Tuesday, April 02, 2013

Plagiarism, copyright, tropes

I had planned to write a blog on the subject of copyright theft - which as some of you will know is something that I've experienced in the past. I'm not going into the details - they're here if you want to read about it.

On this occasion, it's the other way around. Kate Walker, who has been writing best-selling romances for more than twenty years, was accused of stealing the work of a woman who had been submitting the same first chapter and synopsis to endless competitions for several years. There are a whole raft of reasons why this was nonsense. Kate had never seen the work and her editor is in the Mills and Boon office at Richmond, not Harlequin in Toronto. The judge, having read both The Proud Wife and the other work dismissed the case with prejudice.

A happy result? A relief certainly, but a dear friend had suffered a a year of stress and misery and has left the deluded complainant considerably poorer (that "with prejudice" meant that she had to pay everyone's expenses, which were considerable.) What made her believe she had a case? Drove her to court? She's not the first failed author to take this course, or the last. The latest victim to be accused in this way is Stephanie Meyers. The problem appears to lie in the misunderstanding of the use of tropes in genre fiction.

Fellow author, Michelle Styles, explains it all with with breathtaking clarity on her post "A Troupe of Tropes" at the Pink Heart Society -

"As some of you may know, an unpublished author recently brought a case against PHS columnist Kate Walker and Harlequin claiming that they had used her contest entry to craft The Proud Wife. The unpublished author had submitted her 20 pages and synopsis into many RWA sponsored contests and cited one where  she thought Kate Walker had been one of the judges. In fact Kate Walker had never heard of the contest and had never judged it. The unpublished author felt so strongly that the works were similar, citing 40 different points of commonality that she took the case to court.   What followed was many months of agony for Kate Walker who knew she was innocent.  Harlequin’s legal team asked her not to speak about the case to anyone.  Earlier this month the federal judge dismissed the plaintiff’s  claim with prejudice..."  read on - A Troupe of Tropes , read the judgement for yourself. And then read the book. It's terrific!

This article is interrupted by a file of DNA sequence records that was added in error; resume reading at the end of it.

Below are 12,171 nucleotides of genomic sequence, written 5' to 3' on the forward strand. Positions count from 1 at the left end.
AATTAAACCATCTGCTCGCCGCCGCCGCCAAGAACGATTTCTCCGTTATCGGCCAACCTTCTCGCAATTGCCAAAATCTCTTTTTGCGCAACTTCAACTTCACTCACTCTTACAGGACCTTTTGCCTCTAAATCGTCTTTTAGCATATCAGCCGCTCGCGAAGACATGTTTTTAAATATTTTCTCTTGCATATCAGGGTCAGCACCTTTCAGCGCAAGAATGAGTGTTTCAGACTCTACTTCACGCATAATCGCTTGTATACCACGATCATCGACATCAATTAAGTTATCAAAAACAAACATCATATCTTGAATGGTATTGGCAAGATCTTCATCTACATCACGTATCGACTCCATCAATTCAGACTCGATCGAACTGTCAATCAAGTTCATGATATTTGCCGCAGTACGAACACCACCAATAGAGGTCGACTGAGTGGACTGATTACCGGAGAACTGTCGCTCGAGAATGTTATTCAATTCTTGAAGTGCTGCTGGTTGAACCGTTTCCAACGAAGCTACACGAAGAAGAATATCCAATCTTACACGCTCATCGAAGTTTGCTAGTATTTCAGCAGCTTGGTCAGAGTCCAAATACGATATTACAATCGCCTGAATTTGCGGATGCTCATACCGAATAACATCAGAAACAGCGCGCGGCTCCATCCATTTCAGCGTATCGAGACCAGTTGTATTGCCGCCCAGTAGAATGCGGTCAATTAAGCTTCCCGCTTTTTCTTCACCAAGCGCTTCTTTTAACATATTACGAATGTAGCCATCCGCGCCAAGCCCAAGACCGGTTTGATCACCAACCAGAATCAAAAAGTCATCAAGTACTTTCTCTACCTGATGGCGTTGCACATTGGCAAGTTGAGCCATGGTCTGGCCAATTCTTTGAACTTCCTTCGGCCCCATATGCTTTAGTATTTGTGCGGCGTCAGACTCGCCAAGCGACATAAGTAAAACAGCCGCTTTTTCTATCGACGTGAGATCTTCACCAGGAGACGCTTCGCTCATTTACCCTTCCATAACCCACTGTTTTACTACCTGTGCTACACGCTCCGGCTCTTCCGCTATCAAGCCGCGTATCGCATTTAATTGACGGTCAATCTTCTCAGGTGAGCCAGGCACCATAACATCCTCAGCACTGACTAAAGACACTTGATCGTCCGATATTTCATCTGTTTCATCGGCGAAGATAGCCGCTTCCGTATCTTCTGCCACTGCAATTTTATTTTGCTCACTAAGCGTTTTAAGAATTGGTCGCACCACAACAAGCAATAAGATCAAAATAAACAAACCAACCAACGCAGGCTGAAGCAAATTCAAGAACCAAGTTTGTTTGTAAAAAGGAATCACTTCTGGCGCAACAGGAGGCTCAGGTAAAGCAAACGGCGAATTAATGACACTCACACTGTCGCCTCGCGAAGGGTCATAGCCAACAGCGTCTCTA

Here's the blurb -

Her husband wants her back!
Marina thought her dreams had come true when her husband placed a wedding band on her finger. But their marriage was not the fairytale she'd hoped for, and eventually Marina walked away, her heart broken.
But two years on Pietro DInzeo no longer haunts Marina's dreams. She knows the time has come to move on, and even a summons to join him in Sicily won't deter her However, with his wife standing before him, about to sign on the dotted line of their divorce papers, Pietro wonders why he ever let her go?

To read on click here for Amazon US
or here for Amazon UK


Vince said...

Hi Liz:

I just read the judge’s full decision and that judge can really write well. It seems the judge read both works very closely. His opinion is easily understandable by non-lawyers. I just wonder about the lawyer who took this case. All the plaintiff’s examples of copyright infringement weren’t even protected by the copyright law! The case had no merit and was thrown out of court.

There is a saying about the romance genre: "Romance fans want the same stories over and over but they want them to be different."

“The same but different”.

This may seem like a contradiction but every romance fan knows exactly what this means.

I think in a romance the plot is incidential to the moment-by-moment process of the hero and heroine falling in love. What’s more important: the road map of where your tour of Europe traveled or the experience of traveling and all the sights you saw along the way?

Also, it is kind of ironic that Kate Walker, who wrote a great book on how to write romances, would need to steal a plot. I think Kate could come up with ten great plots a day if she wanted to.


Valerie Parv said...

I'm glad to hear that justice prevailed and urge everyone to read this and Michelle's blog. I'm tweeting links. I liken the romance tropes to a skeleton. We all have one, yet once clothed in flesh and blood, we're all uniquely different. I like the analogy of a road map, too. Go Kate!

Liz Fielding said...

Vince, I always refer to writing romance as reinventing the wheel three times a year.

And yes, Kate is a plotter par excellence.

Liz Fielding said...

Absolutely, Valerie. Give ten authors the same skeleton and you'll get ten completely different stories.